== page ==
“It’s a big challenge for owners to keep rents in control while taxes are going up,” he said. “We need to create an environment that attracts business.”

There are five candidates running for two at-large seatsy held by Councilors David Young and Belinda Gerry.

Katherine Boss, running for an at-large seat, said the biggest issue facing the city is divisive political discourse. She added that the City Council needs to do a better job of “crafting clear goals” when tackling an issue.

“If we don’t do it, and it turns divisive, we stagnate our ability to make any progress,” she said.

Asked how Auburn can best attract new residents, many said the city needs to capitalize on Greater Portland’s bursting housing market.

Hayes said the city needs to promote its employment opportunities, new high school and look at developing land closer to its urban core or along the turnpike.


MacLeod, like others, said Auburn’s downtown could be a shopping destination if made safer and more walkable.

Carrier said the recent strategic planning process highlighted the need for more housing in areas that people want to live.

“Safe rental housing is very hard to find,” Boss said.

“We’re already doing it. We’re already growing,” Young said. “We’re the best kept secret. We have the location, but we have to figure out how to manage it.”

Leonard said people are attracted to Auburn, but the high taxes and school system are ultimately a turnoff.

“People go to other communities,” he said.


Gerry said that much like neighboring Lewiston, Auburn does not have the quality of housing needed to attract people.

Questions from the audience Tuesday dealt with the city’s image and school system. Asked what councilors could do to influence the quality of schools, many said support teachers and push school officials to focus on the curriculum for the new Edward Little High School.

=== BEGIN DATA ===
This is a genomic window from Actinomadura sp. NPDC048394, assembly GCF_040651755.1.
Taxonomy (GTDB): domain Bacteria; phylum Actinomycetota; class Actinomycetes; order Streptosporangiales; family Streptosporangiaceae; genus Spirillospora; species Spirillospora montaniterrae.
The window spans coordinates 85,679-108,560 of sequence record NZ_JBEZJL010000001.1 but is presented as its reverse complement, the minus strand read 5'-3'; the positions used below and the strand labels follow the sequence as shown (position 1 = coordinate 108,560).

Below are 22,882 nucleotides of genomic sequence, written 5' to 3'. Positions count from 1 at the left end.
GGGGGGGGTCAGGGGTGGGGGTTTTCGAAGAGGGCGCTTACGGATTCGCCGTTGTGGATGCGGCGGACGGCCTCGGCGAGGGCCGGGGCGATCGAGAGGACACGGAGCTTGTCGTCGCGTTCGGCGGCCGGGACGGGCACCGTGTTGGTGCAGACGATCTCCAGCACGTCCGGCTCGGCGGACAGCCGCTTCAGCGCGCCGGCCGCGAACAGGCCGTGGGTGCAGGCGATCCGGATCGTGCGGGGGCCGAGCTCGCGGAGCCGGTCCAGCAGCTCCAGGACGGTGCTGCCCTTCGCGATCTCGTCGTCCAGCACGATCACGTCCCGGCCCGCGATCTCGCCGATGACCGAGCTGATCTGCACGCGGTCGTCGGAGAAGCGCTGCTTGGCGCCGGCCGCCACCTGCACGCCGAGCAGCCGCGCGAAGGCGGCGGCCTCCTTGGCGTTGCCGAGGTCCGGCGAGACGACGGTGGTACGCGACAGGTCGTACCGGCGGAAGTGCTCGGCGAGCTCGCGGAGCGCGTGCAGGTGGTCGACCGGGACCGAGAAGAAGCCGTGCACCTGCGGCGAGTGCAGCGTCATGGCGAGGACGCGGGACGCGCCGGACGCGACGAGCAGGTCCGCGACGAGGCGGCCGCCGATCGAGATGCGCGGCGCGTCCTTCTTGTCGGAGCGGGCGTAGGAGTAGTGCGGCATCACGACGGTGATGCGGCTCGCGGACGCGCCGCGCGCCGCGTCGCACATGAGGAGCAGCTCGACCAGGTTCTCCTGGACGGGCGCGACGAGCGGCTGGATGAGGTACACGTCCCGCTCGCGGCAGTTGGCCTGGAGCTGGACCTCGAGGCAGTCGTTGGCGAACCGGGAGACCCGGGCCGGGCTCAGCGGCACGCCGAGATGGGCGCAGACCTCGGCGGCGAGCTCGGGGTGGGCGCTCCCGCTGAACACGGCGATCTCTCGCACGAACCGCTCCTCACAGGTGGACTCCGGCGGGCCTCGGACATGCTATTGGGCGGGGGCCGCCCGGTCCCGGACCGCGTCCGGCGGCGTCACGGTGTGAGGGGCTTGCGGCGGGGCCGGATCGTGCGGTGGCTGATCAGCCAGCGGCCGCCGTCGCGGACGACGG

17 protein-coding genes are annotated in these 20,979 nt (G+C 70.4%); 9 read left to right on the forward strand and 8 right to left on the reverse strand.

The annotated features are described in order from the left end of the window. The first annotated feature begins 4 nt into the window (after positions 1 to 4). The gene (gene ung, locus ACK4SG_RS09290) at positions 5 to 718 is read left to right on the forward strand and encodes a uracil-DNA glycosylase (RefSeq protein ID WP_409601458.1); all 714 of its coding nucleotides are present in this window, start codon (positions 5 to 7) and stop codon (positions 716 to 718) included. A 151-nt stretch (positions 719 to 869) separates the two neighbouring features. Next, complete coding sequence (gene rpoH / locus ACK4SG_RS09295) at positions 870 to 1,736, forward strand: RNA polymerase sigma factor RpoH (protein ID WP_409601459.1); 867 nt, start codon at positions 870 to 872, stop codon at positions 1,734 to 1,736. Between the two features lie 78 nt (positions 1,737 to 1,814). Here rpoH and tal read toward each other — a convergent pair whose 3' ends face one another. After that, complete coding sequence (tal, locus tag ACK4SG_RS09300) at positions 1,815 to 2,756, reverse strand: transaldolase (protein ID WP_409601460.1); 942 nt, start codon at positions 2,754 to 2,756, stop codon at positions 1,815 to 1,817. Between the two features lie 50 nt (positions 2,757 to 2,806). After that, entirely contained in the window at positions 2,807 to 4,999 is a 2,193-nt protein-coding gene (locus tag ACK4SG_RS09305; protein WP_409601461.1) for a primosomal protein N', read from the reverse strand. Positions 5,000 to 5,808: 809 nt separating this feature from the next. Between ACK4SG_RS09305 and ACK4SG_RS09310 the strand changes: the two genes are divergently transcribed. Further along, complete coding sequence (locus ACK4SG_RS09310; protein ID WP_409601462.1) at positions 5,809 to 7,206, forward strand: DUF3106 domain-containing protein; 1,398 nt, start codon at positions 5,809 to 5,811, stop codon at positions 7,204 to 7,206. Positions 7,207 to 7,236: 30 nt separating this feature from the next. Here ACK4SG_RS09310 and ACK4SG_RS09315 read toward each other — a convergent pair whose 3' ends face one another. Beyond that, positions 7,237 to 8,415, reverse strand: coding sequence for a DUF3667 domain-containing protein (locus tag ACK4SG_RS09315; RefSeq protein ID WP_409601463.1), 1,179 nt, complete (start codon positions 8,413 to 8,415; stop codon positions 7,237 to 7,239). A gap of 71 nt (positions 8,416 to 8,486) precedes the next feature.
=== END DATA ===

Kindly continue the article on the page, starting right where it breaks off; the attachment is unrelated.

Larose said that unless outside socioeconomic factors like homelessness, nutrition and family support are addressed, the school system will continue to struggle.

“If they go to school hungry they aren’t going to learn. We need to look at it a little differently,” she said.

Boss said the city needs to give teachers more of a voice, and that the best thing the council can do is appoint a thoughtful representative to the School Committee.

Leonard urged voters to support putting “new blood” on the School Committee.


Lasagna suggested the Auburn business community take a more active role in Auburn’s career and technical education, which she said could “create pipelines for our students.”

“Getting a new school is like giving a teenager a new car,” MacLeod said. “Its about what’s going on in the inside.”

The candidates for City Council are:

Ward 1: Michael Farrell, Holly Lasagna (incumbent)

Ward 2: Robert Hayes (incumbent), Timothy MacLeod

Ward 3: Daniel Herrick, Stephen Milks

Ward 4: Brian Carrier, Rhyanna Larose

Ward 5: Leroy Walker

At-large (two are elected): Katherine Boss, Brad Farrell, Belinda Gerry (incumbent), Matthew Leonard, David Young (incumbent)